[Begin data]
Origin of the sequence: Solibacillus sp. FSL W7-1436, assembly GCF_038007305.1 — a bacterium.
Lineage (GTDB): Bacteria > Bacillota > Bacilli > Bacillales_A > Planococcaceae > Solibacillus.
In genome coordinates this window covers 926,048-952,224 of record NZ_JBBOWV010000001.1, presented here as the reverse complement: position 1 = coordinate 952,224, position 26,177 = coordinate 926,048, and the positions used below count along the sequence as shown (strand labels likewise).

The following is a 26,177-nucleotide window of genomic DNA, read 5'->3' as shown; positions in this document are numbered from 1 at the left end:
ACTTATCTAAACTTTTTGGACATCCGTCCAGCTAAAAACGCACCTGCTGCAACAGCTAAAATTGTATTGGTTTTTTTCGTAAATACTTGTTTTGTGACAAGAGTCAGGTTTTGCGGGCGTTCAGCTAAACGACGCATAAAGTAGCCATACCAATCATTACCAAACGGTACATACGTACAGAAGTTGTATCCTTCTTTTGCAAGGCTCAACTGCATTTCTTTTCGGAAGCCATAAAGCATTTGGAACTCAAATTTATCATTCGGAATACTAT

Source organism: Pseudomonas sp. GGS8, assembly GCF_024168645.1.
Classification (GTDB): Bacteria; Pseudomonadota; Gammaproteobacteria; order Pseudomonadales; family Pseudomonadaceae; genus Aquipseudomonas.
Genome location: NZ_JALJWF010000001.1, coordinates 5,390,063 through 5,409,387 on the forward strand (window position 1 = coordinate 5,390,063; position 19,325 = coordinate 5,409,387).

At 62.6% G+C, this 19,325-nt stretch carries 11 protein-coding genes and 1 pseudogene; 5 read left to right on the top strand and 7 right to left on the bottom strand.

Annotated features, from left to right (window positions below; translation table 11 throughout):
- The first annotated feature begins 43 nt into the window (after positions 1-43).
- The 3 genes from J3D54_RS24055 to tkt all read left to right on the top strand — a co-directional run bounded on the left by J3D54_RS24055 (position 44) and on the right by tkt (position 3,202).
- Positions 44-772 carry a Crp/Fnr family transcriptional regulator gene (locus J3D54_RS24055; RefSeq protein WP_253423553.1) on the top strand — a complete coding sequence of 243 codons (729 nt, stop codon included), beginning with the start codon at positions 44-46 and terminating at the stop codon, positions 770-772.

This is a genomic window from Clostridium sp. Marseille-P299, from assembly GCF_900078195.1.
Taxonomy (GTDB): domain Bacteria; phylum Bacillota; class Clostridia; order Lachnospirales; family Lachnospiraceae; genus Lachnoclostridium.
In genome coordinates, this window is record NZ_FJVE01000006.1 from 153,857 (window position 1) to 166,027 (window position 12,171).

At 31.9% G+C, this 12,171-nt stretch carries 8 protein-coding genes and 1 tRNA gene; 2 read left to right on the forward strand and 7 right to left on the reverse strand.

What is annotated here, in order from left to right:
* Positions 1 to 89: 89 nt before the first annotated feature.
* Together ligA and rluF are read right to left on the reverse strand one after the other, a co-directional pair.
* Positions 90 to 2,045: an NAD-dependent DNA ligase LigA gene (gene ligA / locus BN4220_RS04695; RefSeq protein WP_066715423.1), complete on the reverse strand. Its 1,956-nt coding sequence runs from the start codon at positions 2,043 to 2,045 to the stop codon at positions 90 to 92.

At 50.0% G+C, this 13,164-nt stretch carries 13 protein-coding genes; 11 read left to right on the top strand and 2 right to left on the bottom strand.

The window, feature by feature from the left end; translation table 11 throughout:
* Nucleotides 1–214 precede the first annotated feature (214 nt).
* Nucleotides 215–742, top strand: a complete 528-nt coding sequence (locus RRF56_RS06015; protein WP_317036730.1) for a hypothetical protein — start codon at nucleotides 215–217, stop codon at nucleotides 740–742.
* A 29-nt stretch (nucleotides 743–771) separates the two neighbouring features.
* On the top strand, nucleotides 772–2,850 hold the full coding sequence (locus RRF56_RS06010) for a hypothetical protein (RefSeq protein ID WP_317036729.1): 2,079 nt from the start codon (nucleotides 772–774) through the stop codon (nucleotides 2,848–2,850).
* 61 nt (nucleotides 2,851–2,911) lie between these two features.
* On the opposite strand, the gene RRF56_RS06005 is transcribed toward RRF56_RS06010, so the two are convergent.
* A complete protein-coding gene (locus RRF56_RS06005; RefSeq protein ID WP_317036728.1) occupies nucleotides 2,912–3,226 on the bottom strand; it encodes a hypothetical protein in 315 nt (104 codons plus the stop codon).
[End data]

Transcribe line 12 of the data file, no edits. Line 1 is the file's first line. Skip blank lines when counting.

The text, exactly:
- The 3 genes from J3D54_RS24055 to tkt all read left to right on the top strand — a co-directional run bounded on the left by J3D54_RS24055 (position 44) and on the right by tkt (position 3,202).